Consider this situation. You are taking a shot of a man dressed in a light grey suit against a black background, in Aperture priority mode. In matrix/evaluative metering, the camera's light meter will look at the whole scene, and come to the conclusion that it's dark.

Since all light meters 'want' the camera to render any scene as 18% grey, it will adjust the shutter speed accordingly, and you will have a grey wall and a vastly overexposed subject (the man). Centre-weighted metering (assuming the man is in the centre of the shot) will likely return slightly better results, but it will still take the black wall into account and overexpose slightly.

With exposure compensation, you can still have the benefits of an automatically set shutter speed (or aperture in Shutter priority mode), but you can also override it in situations where you know the light meter will likely be fooled. In the situation above, you would set the exposure compensation down a stop or so, and the result would be a well exposed subject with a black background.

What I have described here is somewhat proactive. In reality you are more likely to take a shot, check it on the LCD, note that it is either under or overexposed, then set the exposure compensation accordingly and retake.

Exposure compensation systems are also often used for HDR photography, either manually by the photographer or automatically by the camera in the case of Auto Exposure Bracketing.

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So as others have pointed out, this feature is called Exposure-Compensation (EC). As far as I have figured out, this is how it works in my camera (Canon 650D):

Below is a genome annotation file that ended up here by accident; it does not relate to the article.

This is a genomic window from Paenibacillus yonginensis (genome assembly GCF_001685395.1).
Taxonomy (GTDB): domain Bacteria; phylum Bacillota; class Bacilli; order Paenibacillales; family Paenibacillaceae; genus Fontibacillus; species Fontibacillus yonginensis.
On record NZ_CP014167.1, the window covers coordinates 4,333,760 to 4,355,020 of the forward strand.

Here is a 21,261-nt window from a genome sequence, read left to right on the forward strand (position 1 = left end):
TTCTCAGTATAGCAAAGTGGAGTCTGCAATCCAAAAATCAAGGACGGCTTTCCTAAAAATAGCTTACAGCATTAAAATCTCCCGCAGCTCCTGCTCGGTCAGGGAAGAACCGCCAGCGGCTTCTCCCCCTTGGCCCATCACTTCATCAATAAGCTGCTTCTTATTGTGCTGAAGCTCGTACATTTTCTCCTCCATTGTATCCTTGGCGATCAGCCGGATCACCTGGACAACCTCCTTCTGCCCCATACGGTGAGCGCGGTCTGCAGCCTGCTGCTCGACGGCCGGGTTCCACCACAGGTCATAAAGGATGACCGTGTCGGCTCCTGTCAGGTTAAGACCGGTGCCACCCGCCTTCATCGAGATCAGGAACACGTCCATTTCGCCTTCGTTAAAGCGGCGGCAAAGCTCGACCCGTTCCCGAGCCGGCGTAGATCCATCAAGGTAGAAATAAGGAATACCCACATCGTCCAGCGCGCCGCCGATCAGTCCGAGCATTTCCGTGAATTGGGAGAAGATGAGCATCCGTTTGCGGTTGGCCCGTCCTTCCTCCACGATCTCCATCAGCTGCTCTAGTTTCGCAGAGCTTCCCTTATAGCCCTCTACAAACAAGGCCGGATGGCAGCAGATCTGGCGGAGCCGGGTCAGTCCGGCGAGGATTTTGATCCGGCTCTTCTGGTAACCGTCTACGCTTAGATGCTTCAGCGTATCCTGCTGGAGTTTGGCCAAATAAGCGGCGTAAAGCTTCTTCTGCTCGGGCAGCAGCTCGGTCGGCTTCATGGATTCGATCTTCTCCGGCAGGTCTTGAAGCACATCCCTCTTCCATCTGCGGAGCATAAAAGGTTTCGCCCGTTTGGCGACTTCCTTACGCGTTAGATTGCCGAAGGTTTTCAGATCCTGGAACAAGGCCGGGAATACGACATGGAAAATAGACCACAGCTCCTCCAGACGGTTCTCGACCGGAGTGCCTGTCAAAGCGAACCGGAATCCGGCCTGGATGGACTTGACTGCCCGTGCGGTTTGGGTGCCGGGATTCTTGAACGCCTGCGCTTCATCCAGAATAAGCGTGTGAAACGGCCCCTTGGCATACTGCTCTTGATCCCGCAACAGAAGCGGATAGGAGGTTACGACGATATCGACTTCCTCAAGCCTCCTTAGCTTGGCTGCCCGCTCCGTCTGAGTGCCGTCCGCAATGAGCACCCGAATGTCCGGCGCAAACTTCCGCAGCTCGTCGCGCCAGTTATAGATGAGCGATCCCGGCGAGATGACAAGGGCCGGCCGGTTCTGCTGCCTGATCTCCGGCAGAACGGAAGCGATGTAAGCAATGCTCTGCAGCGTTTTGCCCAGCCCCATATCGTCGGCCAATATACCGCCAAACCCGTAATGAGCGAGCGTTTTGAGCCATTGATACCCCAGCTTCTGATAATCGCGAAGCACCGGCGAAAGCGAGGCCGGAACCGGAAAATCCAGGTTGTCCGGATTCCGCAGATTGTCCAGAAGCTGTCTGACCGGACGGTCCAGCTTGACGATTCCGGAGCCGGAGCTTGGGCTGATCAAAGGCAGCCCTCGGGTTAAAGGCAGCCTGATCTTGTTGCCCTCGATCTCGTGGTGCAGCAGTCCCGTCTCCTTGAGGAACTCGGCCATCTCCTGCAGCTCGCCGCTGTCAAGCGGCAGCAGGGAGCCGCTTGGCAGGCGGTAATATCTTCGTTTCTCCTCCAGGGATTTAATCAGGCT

In Aperture Priority mode:

  • If ISO is set to auto, changing EC would change the ISO
  • If ISO is set to a specific value, changing EC would change the Shutter Speed.

In Shutter Speed Priority mode:

  • If ISO is set to auto, changing EC would change the ISO
  • If ISO is set to a specific values, changing EC would change the Aperture Size.

Since nobody mentioned anything about how ISO, Shutter Speed and Aperture Size are changed based on EC values, I thought I would post what I witnessed on my camera as an answer. Exposure-Compensation might have other effects as well, of which I am not aware!

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Indeed, it does have other effects and that depends on the camera. It can control flash power too if flash is set to Auto or On. On plenty of Sony cameras for example, you can choose in the menu if EC affects Ambient (like you described) or Ambient+Flash exposure. –  Itai Sep 6 '12 at 15:12
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Keep in mind that the camera might try to avoid iso speeds too high, since that could lead to a decrease in IQ. The shutter can well go to time long enough to be not hand-holdable: in those cases you either raise the ISO, or use a tripod, or change your lights, or accept a "not perfectly exposed according to the camera" image. –  Francesco Sep 6 '12 at 15:13
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As for how the settings are changed by EC, the number set in EC is an exposure value. +1 EV = +1 stop, so if you're in aperture priority and set +1 EV, it would slow the shutter speed by one stop, i.e. from 1/125 to 1/60. And apropos of nothing, don't use Auto ISO :) –  ElendilTheTall Sep 6 '12 at 16:43
    
Thank you guys for your advice! :) –  Meysam Sep 6 '12 at 19:31